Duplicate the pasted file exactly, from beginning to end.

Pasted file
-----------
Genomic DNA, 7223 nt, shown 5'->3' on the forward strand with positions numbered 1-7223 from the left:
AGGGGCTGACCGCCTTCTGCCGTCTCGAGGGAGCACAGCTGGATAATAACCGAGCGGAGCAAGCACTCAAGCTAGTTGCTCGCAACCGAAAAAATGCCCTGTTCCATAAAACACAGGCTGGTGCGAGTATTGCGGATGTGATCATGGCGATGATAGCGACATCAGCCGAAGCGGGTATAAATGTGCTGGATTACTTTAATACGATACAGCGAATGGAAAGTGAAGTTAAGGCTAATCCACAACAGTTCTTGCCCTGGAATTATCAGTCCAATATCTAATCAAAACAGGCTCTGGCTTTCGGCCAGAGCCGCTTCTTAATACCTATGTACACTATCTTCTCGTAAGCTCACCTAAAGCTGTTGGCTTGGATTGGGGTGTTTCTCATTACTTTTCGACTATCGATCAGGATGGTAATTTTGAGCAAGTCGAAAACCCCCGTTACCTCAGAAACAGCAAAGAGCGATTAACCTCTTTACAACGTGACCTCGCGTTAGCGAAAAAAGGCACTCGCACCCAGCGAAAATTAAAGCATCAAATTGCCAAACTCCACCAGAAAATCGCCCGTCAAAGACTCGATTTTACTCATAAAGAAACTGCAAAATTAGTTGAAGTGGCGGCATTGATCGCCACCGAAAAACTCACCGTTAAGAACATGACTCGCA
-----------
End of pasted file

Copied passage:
Genomic DNA, 7223 nt, shown 5'->3' on the forward strand with positions numbered 1-7223 from the left:
AGGGGCTGACCGCCTTCTGCCGTCTCGAGGGAGCACAGCTGGATAATAACCGAGCGGAGCAAGCACTCAAGCTAGTTGCTCGCAACCGAAAAAATGCCCTGTTCCATAAAACACAGGCTGGTGCGAGTATTGCGGATGTGATCATGGCGATGATAGCGACATCAGCCGAAGCGGGTATAAATGTGCTGGATTACTTTAATACGATACAGCGAATGGAAAGTGAAGTTAAGGCTAATCCACAACAGTTCTTGCCCTGGAATTATCAGTCCAATATCTAATCAAAACAGGCTCTGGCTTTCGGCCAGAGCCGCTTCTTAATACCTATGTACACTATCTTCTCGTAAGCTCACCTAAAGCTGTTGGCTTGGATTGGGGTGTTTCTCATTACTTTTCGACTATCGATCAGGATGGTAATTTTGAGCAAGTCGAAAACCCCCGTTACCTCAGAAACAGCAAAGAGCGATTAACCTCTTTACAACGTGACCTCGCGTTAGCGAAAAAAGGCACTCGCACCCAGCGAAAATTAAAGCATCAAATTGCCAAACTCCACCAGAAAATCGCCCGTCAAAGACTCGATTTTACTCATAAAGAAACTGCAAAATTAGTTGAAGTGGCGGCATTGATCGCCACCGAAAAACTCACCGTTAAGAACATGACTCGCA